“The Kindred of her Expired Husband are also still Welcome and Grateful to her, upon his account.”
 While composing Magnalia Christi, a history of the founding of Massachusetts Bay Colony written in biblical style that described New England as a redemptive society, Mather took to wearing a skullcap and calling himself “rabbi.” At the same time, he was composing a textbook geared towards converting Jews to Christianity. See Arthur Hertzberg, The Jews in America: Four Centuries of an Uneasy Encounter: A History (New York, 1989), 39-41. Louis H. Feldman argues that Josephus’ Jewish War was a particularly influential influence on both Mather and his father in their historical writings and that Cotton took “an extraordinary interest” in Josephus, considering him “a kindred personality, full of soul-searching and very defensive about his actions, very similar to Paul, whose friend, Mather claims, interestingly without evidence, Josephus was.” See Feldman, “The Influence of Josephus on Cotton Mather’s Biblia Americana: A Study in Ambiguity,” Shalom Goldman, ed. Hebrew and the Bible in America: The First Two Centuries (Hanover, 1993). Feldman describes Cotton Mather’s desire to convert Jews to Christianity as “very nearly an obsession for him.”
 Kennedy, 86; Hertzberg, 27.
 In the colonial era, obedience to one’s husband was both a religious and legal requirement and the husband represented the household to the outside world, though on occasions wives acted as “deputy husbands” giving instructions to workers, negotiating with Native Americans, and settling accounts. See Laurel Thatcher Ulrich, Good Wives: Image and Reality in the Lives of Women in Northern New England 1650-1750 (New York, 1991).
 The degree of involvement has been subject to much scholarly debate stemming from the work of Robert Calef, a contemporary of Mather’s whose decade-long negative portrayal of the latter, eventually published in a book, colors the modern popular perception (inspiring, for example, Mather appearing in Marvel Comics as a scowling villain wearing a green cape). Mather’s recent biographer Kennedy notes how Cotton did not support the push to swiftly execute the accused witches, and was a kindly figure who often visited prisons, hosted countless visitors, including a young Benjamin Franklin, in his vast study, and even housed some of the young women who claimed to be possessed by demons in his own home in an effort to cure them. Per Kennedy, Cotton never attended the trials, though he did preach at one of the executions, and wished to err on the side of leniency with the “witches.” “If Cotton’s advice had been followed [during the trials], it is safe to assume that matters in Salem would have turned out better” (63). In the words of Feldman, “Cotton Mather has had a bad press.”
 Ulrich, Well-Behaved Women Seldom Make History (New York, 2007), xxi. The title of Ulrich’s book stems from a phrase she coined in an article in a 1976 edition of American Quarterly that surveyed the literature about women in Mather’s era. The phrase was then tweaked (with “seldom” replaced by “rarely”) and popularized by journalist Kay Mills, who used it as an epigraph in her history of women in America From Pocahontas to Power Suits.
 See Ariel Clark Silver, The Book of Esther and the Typology of Female Transfiguration in American Literature (Lanham, 2018), 32-36.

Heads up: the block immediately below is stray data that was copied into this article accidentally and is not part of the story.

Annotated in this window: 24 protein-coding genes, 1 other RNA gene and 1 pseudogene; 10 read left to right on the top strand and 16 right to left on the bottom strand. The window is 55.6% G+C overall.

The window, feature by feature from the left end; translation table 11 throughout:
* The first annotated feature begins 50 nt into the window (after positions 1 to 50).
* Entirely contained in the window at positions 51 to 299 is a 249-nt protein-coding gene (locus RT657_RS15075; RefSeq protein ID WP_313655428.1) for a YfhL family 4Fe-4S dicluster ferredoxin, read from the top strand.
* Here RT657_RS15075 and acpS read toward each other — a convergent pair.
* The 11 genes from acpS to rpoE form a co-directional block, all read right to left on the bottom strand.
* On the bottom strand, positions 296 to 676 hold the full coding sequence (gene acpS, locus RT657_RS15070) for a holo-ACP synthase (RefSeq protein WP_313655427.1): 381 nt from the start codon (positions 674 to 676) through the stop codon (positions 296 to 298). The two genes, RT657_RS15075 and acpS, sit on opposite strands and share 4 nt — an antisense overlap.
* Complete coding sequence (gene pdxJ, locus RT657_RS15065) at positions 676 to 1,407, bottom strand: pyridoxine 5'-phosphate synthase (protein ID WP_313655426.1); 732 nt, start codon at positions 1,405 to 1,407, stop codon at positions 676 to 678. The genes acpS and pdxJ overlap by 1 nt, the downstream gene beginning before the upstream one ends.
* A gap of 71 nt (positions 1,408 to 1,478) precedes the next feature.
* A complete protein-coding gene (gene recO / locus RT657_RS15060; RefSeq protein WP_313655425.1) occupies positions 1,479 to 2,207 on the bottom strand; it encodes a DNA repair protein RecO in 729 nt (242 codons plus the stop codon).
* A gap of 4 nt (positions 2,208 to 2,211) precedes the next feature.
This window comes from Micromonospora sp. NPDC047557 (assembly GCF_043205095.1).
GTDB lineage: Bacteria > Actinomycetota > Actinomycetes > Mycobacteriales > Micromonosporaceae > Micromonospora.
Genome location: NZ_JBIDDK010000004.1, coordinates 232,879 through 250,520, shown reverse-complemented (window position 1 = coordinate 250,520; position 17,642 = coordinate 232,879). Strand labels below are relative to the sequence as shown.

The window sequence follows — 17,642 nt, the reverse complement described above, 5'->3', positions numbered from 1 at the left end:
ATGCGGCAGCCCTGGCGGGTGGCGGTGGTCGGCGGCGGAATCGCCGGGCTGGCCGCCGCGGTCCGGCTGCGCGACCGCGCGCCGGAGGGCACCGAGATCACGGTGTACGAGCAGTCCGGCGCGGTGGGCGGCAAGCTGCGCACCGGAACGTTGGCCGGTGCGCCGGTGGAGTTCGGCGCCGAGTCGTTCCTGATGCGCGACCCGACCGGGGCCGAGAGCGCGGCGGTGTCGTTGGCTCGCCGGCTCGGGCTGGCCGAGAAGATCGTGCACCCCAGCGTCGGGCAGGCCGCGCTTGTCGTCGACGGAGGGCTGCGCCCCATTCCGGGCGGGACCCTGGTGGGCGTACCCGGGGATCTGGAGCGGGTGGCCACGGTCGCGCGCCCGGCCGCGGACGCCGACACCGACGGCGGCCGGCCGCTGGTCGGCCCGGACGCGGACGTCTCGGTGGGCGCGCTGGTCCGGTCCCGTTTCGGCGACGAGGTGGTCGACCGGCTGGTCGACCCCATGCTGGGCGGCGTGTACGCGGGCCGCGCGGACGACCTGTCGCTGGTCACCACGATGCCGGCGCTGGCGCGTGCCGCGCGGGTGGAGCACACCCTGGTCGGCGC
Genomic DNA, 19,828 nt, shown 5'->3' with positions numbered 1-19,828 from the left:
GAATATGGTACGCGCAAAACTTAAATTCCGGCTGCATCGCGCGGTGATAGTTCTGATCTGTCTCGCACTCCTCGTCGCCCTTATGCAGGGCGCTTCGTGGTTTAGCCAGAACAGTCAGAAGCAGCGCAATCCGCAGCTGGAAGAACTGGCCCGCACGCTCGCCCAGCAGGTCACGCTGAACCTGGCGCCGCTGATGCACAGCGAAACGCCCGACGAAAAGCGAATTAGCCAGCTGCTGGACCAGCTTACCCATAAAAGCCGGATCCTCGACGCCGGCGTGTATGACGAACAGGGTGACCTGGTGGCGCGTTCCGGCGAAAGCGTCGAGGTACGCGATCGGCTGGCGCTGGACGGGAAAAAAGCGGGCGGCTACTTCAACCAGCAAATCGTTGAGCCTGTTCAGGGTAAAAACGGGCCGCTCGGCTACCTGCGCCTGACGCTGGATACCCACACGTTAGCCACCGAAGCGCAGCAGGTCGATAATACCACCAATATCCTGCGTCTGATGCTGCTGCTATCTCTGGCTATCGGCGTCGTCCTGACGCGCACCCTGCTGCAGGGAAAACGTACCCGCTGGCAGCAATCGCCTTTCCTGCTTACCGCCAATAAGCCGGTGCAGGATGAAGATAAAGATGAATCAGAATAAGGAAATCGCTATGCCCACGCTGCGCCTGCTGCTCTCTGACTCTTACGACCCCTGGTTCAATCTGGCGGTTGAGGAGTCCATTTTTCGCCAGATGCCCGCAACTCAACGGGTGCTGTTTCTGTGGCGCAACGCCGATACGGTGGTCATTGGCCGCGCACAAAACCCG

Feldman, 143-144.
 “It is not easy to find reason for Mordecai’s refusing to pay unto Haman the Respect which he required & exposing his whole Nation to an Extirpation…. Probably it was because Haman was the race of the Amalekites, and under the Curse denounced by God upon that Nation; and therefore, he thought it not proper to give that Honour unto him.”
 “Myrrhe, from whence not only a Noble Oyl [oil] was drawn, but being beat unto a Powder, such a Fumigation was made with it.”
 “Josephus understands it as only an Abstinence from Delicacies, and a Contentment with Hard & Coarse Fare.” For an analysis of Mather’s extensive usage of Josephus, see Feldman, 122-155.
 “Haman should come in at the very Nick of Time, & so determine the Honour, and be made the Instrument of it [ch. 6]; This was from the Keeper of Israel, who never slumbers nor sleeps! [Psalm 121:4].”
 “The Book of Esther is read in all their Synagogues: & when the Name of Haman occurs, they clap their Hands, and cry out, Let his memory perish.”
 Citations from Harry C. Maddux and Reiner Smolinski (ed.), Biblia Americana: America’s First Bible Commentary. A Synoptic Commentary on the Old and New Testaments. Volume 4: Ezra-Psalms (Heidelberg, 2013), 139-166. For an extensive discussion of the sources Mather drew upon, particularly in his discussion of Mordekhai’s refusal to bow, see Introduction, 3-7.
 For an elaboration of Esther’s identity evolution, see Joshua A. Berman, “Hadassah Bat Abihail: The Evolution of Object to Subject in the Character of Esther,” Journal of Biblical Literature 120:4 (2001): 647-669.
 See Linda Day, Three Faces of a Queen: Characterization in the Books of Esther (Sheffield, 1995) for a discussion of how the Greek translations of Esther emphasize God’s historical relationship with the Jewish people in their telling of the story.
 For more on Szold’s story see Pamela S. Nadell, America’s Jewish Women: A History from Colonial Times to Today (New York, 2019), Mishael Zion, Esther: A New Israeli Commentary (Jerusalem, 2019), 67.
 God’s Country: Christian Zionism in America (Philadelphia, 2018), 14. Goldman notes that Cotton “initially echoed his father’s arguments about the salvation of all Israel, but eventually concluded that the Jews had no further part to play in God’s design.” (41)